The Mandalorian s02e02 – Chapter Two: The Child

Maybe even more than the first episode, this one’s a commercial for Disney’s purchase of Lucasfilm. The adorable sight of Boba Fett playing Lone Wolf and Cub with a baby Yoda, what could be more PG+ Disney. Sure, the Mandalorian (Pedro Pascal) isn’t actually Boba Fett—though it’s unclear if he’s another Fett clone—but he’s better than Boba Fett because he hasn’t gone after our favorite good guys. In fact, he’s protecting an astoundingly adorable baby Yoda. It’s obvious the bounty on the baby Yoda is going to present an ethical dilemma for Pascal, who’s shockingly not bright and kind of whiney, actually. Like his bounty hunter spaceship from the Prequel Trilogy gets stripped by Jawas and he’s surprised. It seems like something he should be prepared to deal with.

Then there’s the Boba Fett versus Jawa Sandcrawler playset slash LEGO Star Wars: Boba Fett level when Pascal, his stunt man, and his CGI stunt animation try to take out the Sandcrawler in order to get back the ship’s missing pieces. During this entire sequence, baby Yoda is left alone in they’re floating pod (going gender neutral for now because, yeah, it seems like “Mandalorian” is going to introduce a female baby Yoda—a Disney Princess Girl Yoda—which is awesome and bring it on but also a tad obvious, which is a much more appropriate middle-name for show creator and writer Jon Favreau than Kolia)—anyway, Pascal isn’t paying any attention even though the episode opens with him fending off other bounty hunters after the baby. He’s not worried about such things when he’s fighting the Sandcrawler.

And the Sandcrawler sequence is impressive. It looks great; 21st century Disney visuals are phenomenal visuals.

Eventually Pascal has to go back to the verbose ugnaught (I finally heard the Nick Nolte in his voice this episode), who informs Pascal he needs to barter with the Jawas. Maybe the most interesting thing about the episode as far as Star Wars universe stuff is the idea Jawas go from planet to planet. Far more interesting than if the desert planet is actually Tatooine and there’s some tie-in to the next Star Wars movie, which is possible but seems kind of bold. Though, I suppose if anyone’s going to get away with it, it’ll be Star Wars. Star Wars got away with Jar Jar Binks and midichlorians.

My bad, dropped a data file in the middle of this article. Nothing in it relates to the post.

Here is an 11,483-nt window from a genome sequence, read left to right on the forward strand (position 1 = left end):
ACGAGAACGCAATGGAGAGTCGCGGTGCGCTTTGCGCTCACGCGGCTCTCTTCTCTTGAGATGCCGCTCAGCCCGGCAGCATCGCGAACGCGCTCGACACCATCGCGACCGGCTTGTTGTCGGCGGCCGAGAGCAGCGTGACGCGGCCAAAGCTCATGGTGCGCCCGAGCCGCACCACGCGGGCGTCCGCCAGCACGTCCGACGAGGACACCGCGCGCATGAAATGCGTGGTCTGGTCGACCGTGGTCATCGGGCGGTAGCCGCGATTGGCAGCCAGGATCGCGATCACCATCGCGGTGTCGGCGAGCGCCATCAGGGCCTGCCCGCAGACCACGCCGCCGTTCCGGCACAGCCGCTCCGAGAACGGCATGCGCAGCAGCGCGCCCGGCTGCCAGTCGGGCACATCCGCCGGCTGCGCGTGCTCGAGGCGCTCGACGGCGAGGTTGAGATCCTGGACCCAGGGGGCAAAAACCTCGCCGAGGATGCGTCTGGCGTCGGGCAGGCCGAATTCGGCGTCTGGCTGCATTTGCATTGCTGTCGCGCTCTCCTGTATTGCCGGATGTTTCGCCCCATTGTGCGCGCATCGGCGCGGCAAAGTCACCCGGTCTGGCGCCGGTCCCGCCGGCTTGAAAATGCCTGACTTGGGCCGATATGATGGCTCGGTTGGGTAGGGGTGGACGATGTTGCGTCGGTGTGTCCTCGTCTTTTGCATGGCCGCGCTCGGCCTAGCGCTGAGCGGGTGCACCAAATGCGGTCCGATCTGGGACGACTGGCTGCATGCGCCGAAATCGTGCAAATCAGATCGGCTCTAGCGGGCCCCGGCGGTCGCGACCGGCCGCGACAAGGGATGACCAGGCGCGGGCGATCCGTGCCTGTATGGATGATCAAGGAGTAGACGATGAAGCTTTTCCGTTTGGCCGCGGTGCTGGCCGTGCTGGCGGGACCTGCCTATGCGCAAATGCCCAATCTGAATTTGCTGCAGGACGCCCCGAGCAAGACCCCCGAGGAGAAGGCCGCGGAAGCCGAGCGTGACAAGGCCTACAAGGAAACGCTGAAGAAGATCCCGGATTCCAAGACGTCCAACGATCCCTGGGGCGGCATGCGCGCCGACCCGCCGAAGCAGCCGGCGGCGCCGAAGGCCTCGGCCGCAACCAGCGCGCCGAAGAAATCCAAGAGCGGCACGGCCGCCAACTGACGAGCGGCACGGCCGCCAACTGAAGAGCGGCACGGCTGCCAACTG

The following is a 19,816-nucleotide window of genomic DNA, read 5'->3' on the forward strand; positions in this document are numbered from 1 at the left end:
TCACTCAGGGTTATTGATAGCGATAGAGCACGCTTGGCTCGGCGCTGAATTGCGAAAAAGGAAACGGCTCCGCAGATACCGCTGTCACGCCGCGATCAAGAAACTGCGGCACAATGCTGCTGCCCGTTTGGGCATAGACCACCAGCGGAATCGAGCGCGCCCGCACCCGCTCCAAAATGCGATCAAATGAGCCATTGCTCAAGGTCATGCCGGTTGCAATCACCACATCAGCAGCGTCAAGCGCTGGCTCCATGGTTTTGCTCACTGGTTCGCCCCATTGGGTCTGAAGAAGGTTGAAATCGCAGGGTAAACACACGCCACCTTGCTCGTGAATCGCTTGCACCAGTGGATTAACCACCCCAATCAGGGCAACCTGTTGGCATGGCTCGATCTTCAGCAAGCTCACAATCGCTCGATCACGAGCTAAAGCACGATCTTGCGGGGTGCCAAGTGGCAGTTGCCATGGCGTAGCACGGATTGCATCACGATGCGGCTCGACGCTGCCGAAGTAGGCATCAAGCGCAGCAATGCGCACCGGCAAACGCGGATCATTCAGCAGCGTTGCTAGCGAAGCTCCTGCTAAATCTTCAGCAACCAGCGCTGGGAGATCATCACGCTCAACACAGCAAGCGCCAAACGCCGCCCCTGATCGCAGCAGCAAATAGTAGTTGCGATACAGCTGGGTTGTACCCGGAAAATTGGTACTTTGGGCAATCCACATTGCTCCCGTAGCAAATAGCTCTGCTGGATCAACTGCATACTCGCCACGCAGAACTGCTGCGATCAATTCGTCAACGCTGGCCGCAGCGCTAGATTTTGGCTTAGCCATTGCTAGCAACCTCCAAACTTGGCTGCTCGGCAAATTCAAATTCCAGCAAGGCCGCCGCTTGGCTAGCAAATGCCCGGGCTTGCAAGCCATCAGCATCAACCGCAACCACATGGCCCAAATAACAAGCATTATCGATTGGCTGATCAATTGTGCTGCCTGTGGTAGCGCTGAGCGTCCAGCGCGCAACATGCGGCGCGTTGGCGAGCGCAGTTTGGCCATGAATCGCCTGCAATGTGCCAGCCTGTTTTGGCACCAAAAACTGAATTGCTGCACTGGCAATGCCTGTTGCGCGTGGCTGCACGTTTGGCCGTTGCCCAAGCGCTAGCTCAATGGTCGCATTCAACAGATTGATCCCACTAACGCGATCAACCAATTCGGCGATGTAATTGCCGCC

Will Pascal learn to control his temper enough to work with Nolte to keep his bounty baby safe and so on?

It’s a Disney movie, what do you think. “The Mandalorian” is what the Ewoks TV movies should’ve been.

And now I do want to know if Favreau had a painted Boba Fett figure so it could be a new character.

Or I don’t. I changed my mind. I don’t. Custom action figuring when you’re in your late teens is something one should keep to himself. Bricks, glass houses, etc.

The Mandalorian s01e01 – Chapter One

“The Mandalorian” is either like reading seventeen year-old Jon Favreau fall 1983 post-Return of the Jedi fan fic or it’s like playing his intricate, verbose Star Wars: The Roleplaying Game campaign–oh, wait, SWTRPG didn’t come out until 1987. So, no, it’s more like watching Jon Favreau play with his Jedi toys. A lot. But the toys play into how the story unfolds—Favreau, who wrote the episode in addition to creating the show, reaches into the toy bin, pulls out a figure, somehow makes it fit into the story. There’s a way too articulate ugnaught, a figure from Empire, pointlessly voiced by Nick Nolte. Most of the figures and vehicles are from Jedi. I think one of the guns is from Empire. You could sit with an old Hasbro catalog and check off items in the episode.

Visually, it looks like a bunch of Ralph McQuarrie paintings. Dave Filoni does an okay job with the direction. He tries hard to make it look like Star Wars: The Original Trilogy as far as his composition—outside when you’re pretty sure it’s a direct lift off a McQuarrie concept painting—but there are shot homages to Jedi the most, maybe Star Wars. Watching “The Mandalorian,” Disney has fully put on its big boy pants and figured out how to market to males age four through forty-four. I’m not sure Werner Herzog is going to attract the fifty-four year-olds. But if you grew up with Star Wars, “The Mandalorian” is for you. It’s how you could keep playing with your Boba Fett toys even after he died in Empire.

Oh, all the mythology on the Mandalorian culture? Metallurgy, female Mandalorians—“Mandalorian” is aimed at the OG Empire Boba Fett fanboys. I wonder if they’re going to release special toys.

Is it a good show? It’s not a bad show. It’s technically flawless except the Ludwig Göransson music, which isn’t bad just a bad idea for the show. Quirky Western. Eh. But it looks great. The acting’s… eh. Herzog’s in a scene, he’s quirky. Carl Weathers is in a scene. He’s not quirky. Lead Pedro Pascal is fine but the more he talks the more you realize you’re watching a cartoon turned live action through CGI.

Will I watch more of it? Sure. It’s never going to be challenging, but will always be mildly engaging and look great; besides, I like pointing out the toys I had as a kid too.

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